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Faye Johanson, Individually and As v. County of Erie

UNITED STATES DISTRICT COURT WESTERN DISTRICT OF NEW YORK


January 20, 2012

FAYE JOHANSON, INDIVIDUALLY AND AS ADMINISTRATIRX OF THE ESTATE OF ADAM MURR, PLAINTIFF,
v.
COUNTY OF ERIE, ERIE COUNTY SHERIFF'S DEPARTMENT, DEFENDANTS.

The opinion of the court was delivered by: Hon. Hugh B. Scott

Order

Before the Court is plaintiff's motion to compel (Docket No. 13), which was granted in relevant part (Docket No. 21, Order of Dec. 30, 2011). That Order gave plaintiff time to submit her reasonable motion expenses to recover as a discovery sanction (id. at 5-6), which plaintiff so filed (Docket No. 22). Defendants' response to this application was due fifteen days from entry of the Order compelling discovery (Docket No. 21, Order of Dec. 30, 2011, at 5-6), or by Saturday, January 14, 2012 (as extended to Tuesday, January 17, 2012, see Fed. R. Civ. P. 6(a)(1)(C) (if period ends on a Saturday, Sunday, or legal holiday, period continues to run to next day that is not a Saturday, Sunday, or legal holiday)). No response was filed by the defendants.

BACKGROUND

This is a removed civil rights action arising from the alleged wrongful death of Adam Murr, plaintiff's son, while he was in Erie County custody at the Erie County Holding Center (see Docket No. 1, Notice of Removal, Ex. A, State Compl.). Plaintiff moved to compel responses to her discovery demands and answers to Interrogatories to go beyond the assertions of privileges made by defendants in their discovery responses (see generally Docket No. 13, Pl. Motion to Compel). Defendants responded to this motion by answering plaintiff's discovery demands (see Docket No. 16, Defs. Atty. Decl. ¶ 3, Ex. A). Meanwhile, additional counsel, Dean Drew, appeared for plaintiff (Docket No. 17). But, in reply, plaintiff objected that the Answers to Interrogatories served in response to this motion were incomplete and evasive (Docket No. 20, Pl. Reply Memo. at 2, 5-8). Both attorneys worked on the reply papers (see id.).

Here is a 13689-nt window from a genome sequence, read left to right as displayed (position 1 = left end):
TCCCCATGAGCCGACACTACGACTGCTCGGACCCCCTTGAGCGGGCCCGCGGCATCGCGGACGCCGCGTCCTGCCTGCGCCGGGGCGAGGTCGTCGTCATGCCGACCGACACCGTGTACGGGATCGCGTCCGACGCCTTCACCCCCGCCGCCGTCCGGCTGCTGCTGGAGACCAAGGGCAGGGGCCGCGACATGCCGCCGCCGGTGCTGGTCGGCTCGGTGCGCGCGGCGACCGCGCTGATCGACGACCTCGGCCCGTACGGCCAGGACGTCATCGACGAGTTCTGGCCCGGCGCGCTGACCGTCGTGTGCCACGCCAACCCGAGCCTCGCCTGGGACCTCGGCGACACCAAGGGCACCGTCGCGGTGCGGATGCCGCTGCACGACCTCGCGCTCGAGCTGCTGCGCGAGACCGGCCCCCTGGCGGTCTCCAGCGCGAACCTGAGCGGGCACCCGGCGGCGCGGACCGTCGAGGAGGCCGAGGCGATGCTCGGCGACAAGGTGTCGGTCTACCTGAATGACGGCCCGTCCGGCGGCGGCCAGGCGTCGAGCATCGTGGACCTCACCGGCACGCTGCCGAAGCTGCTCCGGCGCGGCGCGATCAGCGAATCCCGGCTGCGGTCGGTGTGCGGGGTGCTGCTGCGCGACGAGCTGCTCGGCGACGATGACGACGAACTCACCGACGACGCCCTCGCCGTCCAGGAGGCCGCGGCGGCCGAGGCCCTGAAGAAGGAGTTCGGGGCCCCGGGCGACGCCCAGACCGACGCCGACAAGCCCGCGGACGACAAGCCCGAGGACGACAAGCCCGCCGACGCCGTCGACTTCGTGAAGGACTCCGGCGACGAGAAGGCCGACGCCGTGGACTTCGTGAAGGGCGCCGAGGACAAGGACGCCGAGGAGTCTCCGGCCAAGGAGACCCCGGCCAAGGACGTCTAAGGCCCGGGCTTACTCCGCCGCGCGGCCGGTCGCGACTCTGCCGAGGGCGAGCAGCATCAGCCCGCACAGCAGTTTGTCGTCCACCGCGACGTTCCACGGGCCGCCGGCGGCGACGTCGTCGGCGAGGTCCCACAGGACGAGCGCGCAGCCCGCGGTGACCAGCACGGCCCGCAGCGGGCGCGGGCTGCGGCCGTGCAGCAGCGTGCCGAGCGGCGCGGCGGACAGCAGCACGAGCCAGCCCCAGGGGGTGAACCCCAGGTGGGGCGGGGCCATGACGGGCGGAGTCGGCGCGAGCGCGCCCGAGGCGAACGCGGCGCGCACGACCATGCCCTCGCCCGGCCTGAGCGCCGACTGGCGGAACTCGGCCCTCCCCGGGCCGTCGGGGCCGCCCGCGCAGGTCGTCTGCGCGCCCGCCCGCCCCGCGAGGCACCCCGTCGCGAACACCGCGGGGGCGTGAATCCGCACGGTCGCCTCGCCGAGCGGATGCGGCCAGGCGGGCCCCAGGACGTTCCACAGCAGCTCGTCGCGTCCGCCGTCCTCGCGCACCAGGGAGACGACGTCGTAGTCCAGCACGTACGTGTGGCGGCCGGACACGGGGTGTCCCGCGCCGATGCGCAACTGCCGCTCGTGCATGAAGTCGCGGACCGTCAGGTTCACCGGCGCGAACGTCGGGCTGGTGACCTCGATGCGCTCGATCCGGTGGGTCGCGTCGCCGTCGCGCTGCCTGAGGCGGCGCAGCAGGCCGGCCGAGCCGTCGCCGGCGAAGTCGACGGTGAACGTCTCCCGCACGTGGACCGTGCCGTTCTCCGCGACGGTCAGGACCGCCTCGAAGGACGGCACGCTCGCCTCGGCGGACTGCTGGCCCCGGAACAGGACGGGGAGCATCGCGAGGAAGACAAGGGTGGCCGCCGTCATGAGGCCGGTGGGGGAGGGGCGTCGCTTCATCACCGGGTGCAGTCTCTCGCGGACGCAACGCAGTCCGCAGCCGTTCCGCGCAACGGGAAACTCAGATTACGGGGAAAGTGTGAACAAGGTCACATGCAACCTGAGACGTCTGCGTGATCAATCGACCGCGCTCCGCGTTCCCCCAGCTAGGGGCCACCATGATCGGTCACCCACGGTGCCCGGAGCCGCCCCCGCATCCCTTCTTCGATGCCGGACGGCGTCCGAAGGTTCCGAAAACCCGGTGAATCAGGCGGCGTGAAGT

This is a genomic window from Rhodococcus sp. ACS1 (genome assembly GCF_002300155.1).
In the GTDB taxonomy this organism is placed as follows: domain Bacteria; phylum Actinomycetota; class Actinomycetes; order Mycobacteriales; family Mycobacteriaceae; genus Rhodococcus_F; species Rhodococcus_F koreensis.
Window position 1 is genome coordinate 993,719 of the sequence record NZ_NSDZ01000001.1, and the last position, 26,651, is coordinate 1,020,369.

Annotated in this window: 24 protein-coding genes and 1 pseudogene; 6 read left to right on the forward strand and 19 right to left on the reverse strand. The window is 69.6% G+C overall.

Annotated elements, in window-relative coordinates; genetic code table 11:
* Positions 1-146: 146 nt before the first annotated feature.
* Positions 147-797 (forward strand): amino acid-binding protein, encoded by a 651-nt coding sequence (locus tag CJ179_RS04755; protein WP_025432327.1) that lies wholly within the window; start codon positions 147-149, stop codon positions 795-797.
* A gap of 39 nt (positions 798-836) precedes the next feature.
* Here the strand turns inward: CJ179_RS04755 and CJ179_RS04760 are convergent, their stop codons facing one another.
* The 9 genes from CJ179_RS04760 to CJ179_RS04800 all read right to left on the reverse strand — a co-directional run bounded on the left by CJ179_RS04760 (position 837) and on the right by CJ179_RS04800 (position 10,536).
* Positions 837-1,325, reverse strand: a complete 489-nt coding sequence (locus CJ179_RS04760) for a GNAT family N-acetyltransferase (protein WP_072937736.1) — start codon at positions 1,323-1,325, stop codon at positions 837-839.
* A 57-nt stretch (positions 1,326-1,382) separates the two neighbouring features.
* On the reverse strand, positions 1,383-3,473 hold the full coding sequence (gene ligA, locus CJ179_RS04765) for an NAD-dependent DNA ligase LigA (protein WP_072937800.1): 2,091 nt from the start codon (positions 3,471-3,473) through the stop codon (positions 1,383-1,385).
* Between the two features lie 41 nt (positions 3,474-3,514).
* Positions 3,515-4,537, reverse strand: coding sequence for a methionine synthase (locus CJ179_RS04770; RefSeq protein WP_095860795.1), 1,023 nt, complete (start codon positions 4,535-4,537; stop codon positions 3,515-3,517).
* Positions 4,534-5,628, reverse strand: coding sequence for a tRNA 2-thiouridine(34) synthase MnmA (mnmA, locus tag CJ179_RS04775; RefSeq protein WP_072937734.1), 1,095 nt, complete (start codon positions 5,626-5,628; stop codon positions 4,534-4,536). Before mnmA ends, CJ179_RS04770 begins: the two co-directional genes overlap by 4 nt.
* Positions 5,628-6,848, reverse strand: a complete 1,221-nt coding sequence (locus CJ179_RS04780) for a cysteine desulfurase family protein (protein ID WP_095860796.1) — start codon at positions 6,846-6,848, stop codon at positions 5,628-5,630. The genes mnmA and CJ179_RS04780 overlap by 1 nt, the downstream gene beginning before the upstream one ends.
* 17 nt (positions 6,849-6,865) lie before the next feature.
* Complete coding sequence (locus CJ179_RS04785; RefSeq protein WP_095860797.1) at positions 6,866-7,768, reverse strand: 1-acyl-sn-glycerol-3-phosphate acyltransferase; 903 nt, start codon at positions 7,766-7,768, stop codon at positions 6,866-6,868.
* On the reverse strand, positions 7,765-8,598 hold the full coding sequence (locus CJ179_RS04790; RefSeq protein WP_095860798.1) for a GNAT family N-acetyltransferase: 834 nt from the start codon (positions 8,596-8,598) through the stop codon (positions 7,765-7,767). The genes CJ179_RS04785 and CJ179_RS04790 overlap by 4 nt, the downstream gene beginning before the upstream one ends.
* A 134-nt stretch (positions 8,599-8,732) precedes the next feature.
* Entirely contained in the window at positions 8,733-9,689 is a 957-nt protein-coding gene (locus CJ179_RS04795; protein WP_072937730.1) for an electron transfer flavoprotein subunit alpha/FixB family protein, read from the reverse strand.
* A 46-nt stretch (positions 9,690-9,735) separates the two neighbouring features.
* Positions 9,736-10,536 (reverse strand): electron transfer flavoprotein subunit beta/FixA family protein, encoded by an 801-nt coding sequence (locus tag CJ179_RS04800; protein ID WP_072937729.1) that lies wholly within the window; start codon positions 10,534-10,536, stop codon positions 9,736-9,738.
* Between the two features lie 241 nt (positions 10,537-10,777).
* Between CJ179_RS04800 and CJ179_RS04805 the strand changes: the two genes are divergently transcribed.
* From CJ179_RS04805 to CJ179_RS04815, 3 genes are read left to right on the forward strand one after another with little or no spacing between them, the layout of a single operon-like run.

This Court granted plaintiff's motion to compel more complete Answers to her Interrogatories (Docket No. 21, Order at 4-5) and noted that plaintiff had withdrawn (without prejudice) her motion to compel document production (id. at 4).

Application for Reasonable Motion Expenses

Plaintiff now seeks to recover as her reasonable motion expenses her attorneys' fees totaling $3,200.00, for 13.9 hours of work by both attorneys at hourly rates of $225 per hour for one attorney (Matthew Garvey) and $250 per hour for the other (Dean Drew) (Docket No. 22, Pl. Atty. Aff., Ex. (Schedule A)). Included within that time is 6 hours expended by the newer attorney in the case, Dean Drew, in drafting the reply papers, conducting legal research, and communicating with Matthew Garvey, the original counsel for plaintiff. Plaintiff does not seek to recover other motion expenses aside from her attorneys' fees.